The imminent once-in-a-decade leadership handover in China will likely be one of the most important if not the most important leadership changes in the world this year and beyond in Goldman Sachs' opinion. Not only because it has the potential to mark a shift in policy direction in what has become a global economic giant, but also, as they note, because it comes at a time of substantial economic and social uncertainty in the country, with the economic future of China and the legitimacy of its current power structure potentially at stake. On the eve of this important transition, understanding this somewhat complex power structure, the composition and policy leanings of the likely new leadership, and the potential new policy priorities and reforms ahead is critical.

The Chinese Credit Bubble - Full Frontal

While Chinese government and consumer debt can be whatever China wants it to be (and when it isn't, any discharged and non-performing debt is merely masked over with more debt: China doesn't have $3 trillion in foreign reserves for nothing) corporate debt, in keeping with Western-style reporting requirements, is far more difficult to obfuscate and falsify in recent years. It is here that we get the first glimpse of the true sheer extent of the Chinese credit bubble, which as the chart below shows, is already the largest in the entire world.

Tim Geithner: Next Steps

Tim Geithner's public "servant" tenure has not been without its blemishes: from his deplorable run as the (figure)head of the New York Fed (from 2003 until 2009), when the entire financial system literally imploded under his watch, to his epic failing up as Hank Paulson's replacement as treasury Secretary of the United States, despite his legendary inability to navigate the Minotaurian labyrinth that is the TurboTax income tax flowchart, the Dartmouth alum has had his share of run ins with adversity (and adversity won). Of course, Geithner's tenure in charge of the Treasury in the past 4 years has been somewhat mollified by the fact that here too here was merely a figurehead, and the true entity that runs the US printing presses is none other than the JPM and Goldman Sachs co-chaired Treasury Borrowing Advisory Committee (for more on the TBAC read here and especially here as pertains to the former LTCM trader and current head of JPM's CIO group), meaning that the US Treasury, just like the Fed, are merely branches of the one true power in US governance: Wall Street. Geithnerian figureheadedness aside, the one undeniable fact is that Tim Geithner's days as head of the Treasury are now numbered: he has made it quite clear that he will not accompany Obama (should the incumbent be reelected) into his second term. So what is a career "public servant" to do once the public no longer has any interest in retaining his services? Bloomberg's Deborah Solomon has some suggestions...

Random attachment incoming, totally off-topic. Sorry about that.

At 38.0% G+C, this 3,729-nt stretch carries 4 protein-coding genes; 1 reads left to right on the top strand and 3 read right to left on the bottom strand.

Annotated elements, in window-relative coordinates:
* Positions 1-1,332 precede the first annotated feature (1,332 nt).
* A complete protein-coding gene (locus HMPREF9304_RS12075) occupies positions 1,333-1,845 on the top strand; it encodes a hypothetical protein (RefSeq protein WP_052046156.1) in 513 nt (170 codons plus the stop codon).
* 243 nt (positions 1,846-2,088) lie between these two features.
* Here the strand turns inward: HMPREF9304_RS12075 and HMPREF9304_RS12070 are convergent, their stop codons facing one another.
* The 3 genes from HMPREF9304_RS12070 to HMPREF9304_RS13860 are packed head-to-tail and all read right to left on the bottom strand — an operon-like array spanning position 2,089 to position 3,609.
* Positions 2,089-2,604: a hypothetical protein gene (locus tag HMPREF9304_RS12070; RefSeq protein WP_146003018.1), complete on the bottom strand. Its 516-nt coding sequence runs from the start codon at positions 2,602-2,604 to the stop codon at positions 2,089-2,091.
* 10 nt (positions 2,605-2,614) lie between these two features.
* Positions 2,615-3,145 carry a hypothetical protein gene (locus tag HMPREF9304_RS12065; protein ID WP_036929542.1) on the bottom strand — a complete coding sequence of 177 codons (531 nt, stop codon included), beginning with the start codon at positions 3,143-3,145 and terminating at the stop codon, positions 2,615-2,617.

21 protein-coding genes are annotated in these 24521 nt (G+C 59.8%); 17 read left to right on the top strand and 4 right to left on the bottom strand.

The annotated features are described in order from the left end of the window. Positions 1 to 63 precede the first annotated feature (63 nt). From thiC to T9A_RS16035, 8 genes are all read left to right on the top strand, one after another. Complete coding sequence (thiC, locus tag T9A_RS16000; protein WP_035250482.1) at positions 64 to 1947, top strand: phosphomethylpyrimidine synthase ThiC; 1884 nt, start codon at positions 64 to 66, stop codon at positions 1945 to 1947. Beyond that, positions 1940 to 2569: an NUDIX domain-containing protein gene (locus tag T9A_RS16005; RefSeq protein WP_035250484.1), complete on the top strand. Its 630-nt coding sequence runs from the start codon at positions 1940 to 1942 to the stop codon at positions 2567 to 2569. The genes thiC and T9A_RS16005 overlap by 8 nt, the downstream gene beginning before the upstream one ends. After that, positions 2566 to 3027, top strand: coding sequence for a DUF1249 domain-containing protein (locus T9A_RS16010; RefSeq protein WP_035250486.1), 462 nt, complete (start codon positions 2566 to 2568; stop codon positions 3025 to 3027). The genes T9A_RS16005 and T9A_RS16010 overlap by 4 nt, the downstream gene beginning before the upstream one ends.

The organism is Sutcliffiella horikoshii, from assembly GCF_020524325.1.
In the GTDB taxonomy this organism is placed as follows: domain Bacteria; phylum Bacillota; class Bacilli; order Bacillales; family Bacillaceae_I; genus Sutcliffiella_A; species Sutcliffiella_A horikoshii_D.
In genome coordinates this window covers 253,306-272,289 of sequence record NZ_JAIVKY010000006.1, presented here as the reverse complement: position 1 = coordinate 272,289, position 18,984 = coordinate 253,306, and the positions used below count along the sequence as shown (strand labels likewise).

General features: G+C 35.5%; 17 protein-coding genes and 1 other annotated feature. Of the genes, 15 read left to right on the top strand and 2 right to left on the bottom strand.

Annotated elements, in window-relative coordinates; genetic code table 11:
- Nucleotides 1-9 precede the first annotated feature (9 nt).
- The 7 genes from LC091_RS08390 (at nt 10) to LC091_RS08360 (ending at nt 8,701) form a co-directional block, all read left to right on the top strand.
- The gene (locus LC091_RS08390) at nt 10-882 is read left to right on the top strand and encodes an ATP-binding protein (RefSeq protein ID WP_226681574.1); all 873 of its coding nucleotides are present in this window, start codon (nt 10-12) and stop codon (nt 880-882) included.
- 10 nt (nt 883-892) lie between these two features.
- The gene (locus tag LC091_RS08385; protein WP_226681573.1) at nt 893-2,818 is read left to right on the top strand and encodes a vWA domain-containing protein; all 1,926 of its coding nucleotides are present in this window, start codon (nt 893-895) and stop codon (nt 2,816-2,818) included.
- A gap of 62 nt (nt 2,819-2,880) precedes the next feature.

Frontrunning: November 5

  • Obama and Romney Deadlocked, Polls Show (WSJ)
  • NYC Commuter Week Faces Uncharted Ground as Storm Brews (Bloomberg)
  • New York region struggles to move on a week after Sandy (Reuters)
  • Europe's Bank Reviews Collateral (WSJ)
  • Less circuses to pay for the bread? Time Warner Cable misses on falling demand (Reuters)
  • Spanish unemployment total jumps by 128,242 as recession continues to take its toll on economy (Independent)
  • Goldman Sachs Partner List Drops 31 Since February, Filing Shows (Bloomberg)
  • China's mission impossible - a date for Hu's military handover (Reuters)
  • German-Iranian trade booming (Jerusalem Post)
  • Russia supplying arms to Syria under old contracts: Lavrov (Reuters)
  • Russia endorses Egyptian-led regional group on Syria (Reuters)
  • Election Winner Must Win Over Wall Street (Bloomberg)